Wonkybot Studios’ Michael Plahuta On Composing, Concerts And Musical Magic

By | 2017-12-07T16:48:10+00:00 November 22, 2017|

Michael Plahuta, the Australian-born co-founder of Wonkybot Studios, is also the musical partner of Stewart St John and Music Director for Wonkybot Studios. Though his journey from being an attorney in Melbourne to a full-time company founder and musical maestro in the US is relatively new, Michael’s talent, positive attitude and unbridled determination has already netted incredible results: in the last year alone he has taken the stage in cities across the nation — from New York to Los Angeles — working on his and Stewart’s original music with world renowned performers like Micky Dolenz (The Monkees) and Annie Golden (Orange Is The New Black), and Broadway vets like Mary Stout (Beauty And The Beast) and Bart Shatto (Broadway’s War Paint). He even helped bring the Real Housewives of Melbourne’s star Gina Liano into the Tara Tremendous podcast series (which became a #1 iTunes Kids/Family series), where he also voiced several characters. As co-composer of all the music (songs and instrumental scores) for Tara Tremendous, Spooky Troop and other projects being developed at Wonkybot, Michael shares his recent experience co-producing several concert performances.

Wonkybot.com: You wore a lot of hats on the recent Tara Tremendous and Spooky Troop musical concerts in Alabama. You were a Co-Producer, Co-Composer and Musical Director. Tell us a little bit about each of those roles and what’s your favorite hat to wear?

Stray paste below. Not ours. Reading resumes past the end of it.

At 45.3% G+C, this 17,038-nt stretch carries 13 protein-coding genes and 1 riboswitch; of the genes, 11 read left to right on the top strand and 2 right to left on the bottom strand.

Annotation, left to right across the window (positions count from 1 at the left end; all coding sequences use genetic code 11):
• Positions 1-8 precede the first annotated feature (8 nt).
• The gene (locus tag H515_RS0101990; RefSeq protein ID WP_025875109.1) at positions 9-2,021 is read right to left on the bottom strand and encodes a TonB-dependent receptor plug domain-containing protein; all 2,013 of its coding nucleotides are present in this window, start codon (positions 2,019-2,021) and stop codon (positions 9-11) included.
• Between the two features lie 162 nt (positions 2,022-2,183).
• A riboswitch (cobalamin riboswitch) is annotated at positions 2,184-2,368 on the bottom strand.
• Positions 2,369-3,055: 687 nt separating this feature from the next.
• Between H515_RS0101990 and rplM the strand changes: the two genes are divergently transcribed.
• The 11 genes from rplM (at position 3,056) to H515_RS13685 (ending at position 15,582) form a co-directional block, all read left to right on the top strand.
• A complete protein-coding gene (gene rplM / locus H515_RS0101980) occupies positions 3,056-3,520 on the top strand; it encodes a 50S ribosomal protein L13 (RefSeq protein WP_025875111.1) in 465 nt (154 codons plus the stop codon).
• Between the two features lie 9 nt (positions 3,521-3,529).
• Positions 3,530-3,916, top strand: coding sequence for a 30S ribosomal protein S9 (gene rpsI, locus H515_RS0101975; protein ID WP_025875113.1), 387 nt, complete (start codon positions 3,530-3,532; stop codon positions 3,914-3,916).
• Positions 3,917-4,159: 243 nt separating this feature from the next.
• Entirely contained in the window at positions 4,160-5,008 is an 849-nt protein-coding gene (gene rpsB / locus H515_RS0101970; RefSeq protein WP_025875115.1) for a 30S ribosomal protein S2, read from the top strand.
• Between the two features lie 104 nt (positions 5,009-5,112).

Michael Plahuta: Wow, that’s a great question. I’m sure everyone would probably answer that question differently, but they do say the real show happens behind the curtain. As a co-producer, along with my fellow peers Stewart St John and Todd Fisher at Wonkybot Studios, I would say the role involves the actual realization of the show; it’s like running a business. You raise the finance and the awareness, hire those to be involved in the behind-the-scenes of the show as well as on the stage, from cast to stage management – with the aim to make the impossible, possible. As a co-composer of the songs and score with Stewart St John, I would say that is the fun part. Watching and hearing the songs we’ve created in various studios suddenly being performed in realtime to an audience is quite surreal. Being a part of the casting process [for the shows] is always exciting because you get a feel of who you’re going to be working closely with, and rehearsing with as a musical director. Having the performers express the essential nuances of the songs is always key for a good show and working closely with talent is one of the most exciting roles I’ve had an opportunity to work within.

Wonkybot.com: How was this concert performance different than the one you produced at 54 Below in New York City?

Michael Plahuta: We were fortunate enough to feature more dialogue amongst the characters, more so than the NYC performance of Tara Tremendous and we also had the opportunity to debut the truncated version of Spooky Troop – The Musical as a pre-show event. The NYC performance was the debut show for Tara Tremendous and was presented in a more musical concert format.

Wonkybot.com: You also produced a Studio Cast recording after that performance, right?

Michael Plahuta: Indeed we did! Immediately following the NYC performance, we headed straight into the recording studio with 20 songs and our immensely talented cast, and recorded the original studio cast album.

Wonkybot.com: What do you look for in a singer when you’re casting a role? Is it based only on vocal ability? Or does acting talent come into play?